Directions for teachers:
Humankind now has the farthest and clearest view yet of outer space thanks to new images from the James Webb Space Telescope. Ask students to read the Science News article “Here are the James Webb Space Telescope’s stunning first pictures” and choose one of the images to study and answer questions about. Students should answer the first set of questions on their own before teaming up with a partner or small group to answer the remaining questions.
A version of the article, “Postcards from a new space telescope,” appears in the August 13, 2022 issue of Science News.
For more resources on the science behind why the James Webb Space Telescope is innovative, check out the Educator Guide “The Origami Satellite.” For more resources on exploring scientific questions in outer space, check out the Educator Guide “Bacteria Can Survive for Years in Space.”
Want to make it a virtual lesson? Post the online Science News article to your virtual classroom. Discuss the article and questions with your class on your virtual platform.
1. Which image is your favorite? Why?
Student answers will vary. Answers might describe colors, shapes or relative sizes of objects in the image.
2. What does the image show? Be as specific as possible.
Use article captions of images to assess student answers. Student responses should also emphasize that the images depict celestial objects in infrared wavelengths of light. That light traveled billions of years to reach and get recorded by the James Webb Space Telescope.
3. What does the image make you wonder about science?
Student answers will vary. Students may say: How many planets are really in outer space? Does life exist elsewhere? Will we ever be able to reach another galaxy? What other scientific questions haven’t been answered yet?
4. How does the image inspire you?
Student answers will vary. Emphasize to students how this global collaboration is the beginning of a quest to answer major scientific questions such as: How old is the universe and how has it evolved over time? Could planets around other stars host life?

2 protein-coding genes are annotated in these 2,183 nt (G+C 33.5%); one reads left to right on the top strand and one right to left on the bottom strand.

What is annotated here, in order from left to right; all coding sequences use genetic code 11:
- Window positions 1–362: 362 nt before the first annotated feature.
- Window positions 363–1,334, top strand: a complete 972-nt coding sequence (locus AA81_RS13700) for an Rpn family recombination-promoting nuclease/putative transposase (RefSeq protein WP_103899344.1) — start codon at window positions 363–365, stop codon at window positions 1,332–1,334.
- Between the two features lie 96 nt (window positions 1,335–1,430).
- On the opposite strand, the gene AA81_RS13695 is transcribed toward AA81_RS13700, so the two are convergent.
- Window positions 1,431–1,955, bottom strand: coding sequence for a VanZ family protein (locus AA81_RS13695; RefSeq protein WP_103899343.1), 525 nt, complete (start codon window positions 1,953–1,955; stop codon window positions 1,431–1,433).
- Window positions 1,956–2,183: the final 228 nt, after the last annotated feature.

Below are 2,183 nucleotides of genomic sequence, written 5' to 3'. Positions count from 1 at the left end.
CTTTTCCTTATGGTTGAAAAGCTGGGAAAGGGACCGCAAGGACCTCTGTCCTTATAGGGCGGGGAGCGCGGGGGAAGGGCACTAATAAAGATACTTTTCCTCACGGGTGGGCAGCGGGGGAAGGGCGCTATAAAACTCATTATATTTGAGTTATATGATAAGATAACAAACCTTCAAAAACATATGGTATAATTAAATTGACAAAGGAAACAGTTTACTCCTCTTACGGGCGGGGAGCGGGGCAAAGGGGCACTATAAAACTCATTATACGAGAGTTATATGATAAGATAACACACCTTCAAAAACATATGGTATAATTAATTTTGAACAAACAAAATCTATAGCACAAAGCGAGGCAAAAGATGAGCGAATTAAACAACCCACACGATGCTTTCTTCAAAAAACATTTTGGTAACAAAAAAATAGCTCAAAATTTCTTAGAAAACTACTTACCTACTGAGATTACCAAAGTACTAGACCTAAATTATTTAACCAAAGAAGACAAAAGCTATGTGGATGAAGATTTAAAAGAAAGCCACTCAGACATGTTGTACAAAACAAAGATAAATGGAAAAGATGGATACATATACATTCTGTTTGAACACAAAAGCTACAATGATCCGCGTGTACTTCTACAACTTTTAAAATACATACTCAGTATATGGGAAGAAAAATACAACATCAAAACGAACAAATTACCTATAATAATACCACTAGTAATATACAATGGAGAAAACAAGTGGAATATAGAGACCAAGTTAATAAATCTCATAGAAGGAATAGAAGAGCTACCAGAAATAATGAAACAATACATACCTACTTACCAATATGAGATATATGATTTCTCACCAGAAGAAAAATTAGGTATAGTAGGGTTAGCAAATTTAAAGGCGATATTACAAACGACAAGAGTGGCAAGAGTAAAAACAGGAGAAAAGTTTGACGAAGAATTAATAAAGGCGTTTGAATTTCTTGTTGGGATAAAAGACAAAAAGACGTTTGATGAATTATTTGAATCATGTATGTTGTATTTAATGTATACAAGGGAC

Pictures as data
1. Brainstorm ways that images can help us understand scientific concepts.
Student answers will vary. Students may say that images can be used to help diagnose infections and diseases, show things that are not always visible to the naked eye, or document how a phenomenon progresses over time. Images can display data on large and small scales — from the far reaches of outer space to microscopic worlds on Earth.
2. Can images can be considered data? Why or why not?
The images from the James Webb Space Telescope display the incoming wavelengths and patterns of light, or electromagnetic radiation, collected from outer space. These images could be thought of as maps of data points.
3. Look at this website, which compares images from the James Webb Space Telescope with images from the Hubble Space Telescope. How are the images similar and different?
Student answers will vary. Generally, celestial objects in the images from the James Webb Space Telescope are much clearer and more well-defined than images taken by the Hubble Space Telescope.
4. What about the James Webb Space Telescope explains the differences in image quality? What makes the telescope innovative?
The James Webb Space Telescope is the largest, most complex telescope ever sent into space. Unlike most space telescopes, which house a single lens or mirror within a tube that blocks out sunlight, the James Webb Space Telescope’s 6.5-meter-wide mirror — which is so large that it had to be folded up to be launched into space — is protected from light from the sun, Earth and moon by a multilayered shield. The giant mirror lets the telescope see deeper into the cosmos in high resolution. The massive light shield radiates heat away from the telescope, keeping it cool and allowing it to detect infrared wavelengths of light.
1. Write a scientific question based on what you wonder about one of the images in the article. Could the James Webb Space Telescope be used to answer your question? Why or why not?
Student answers will vary.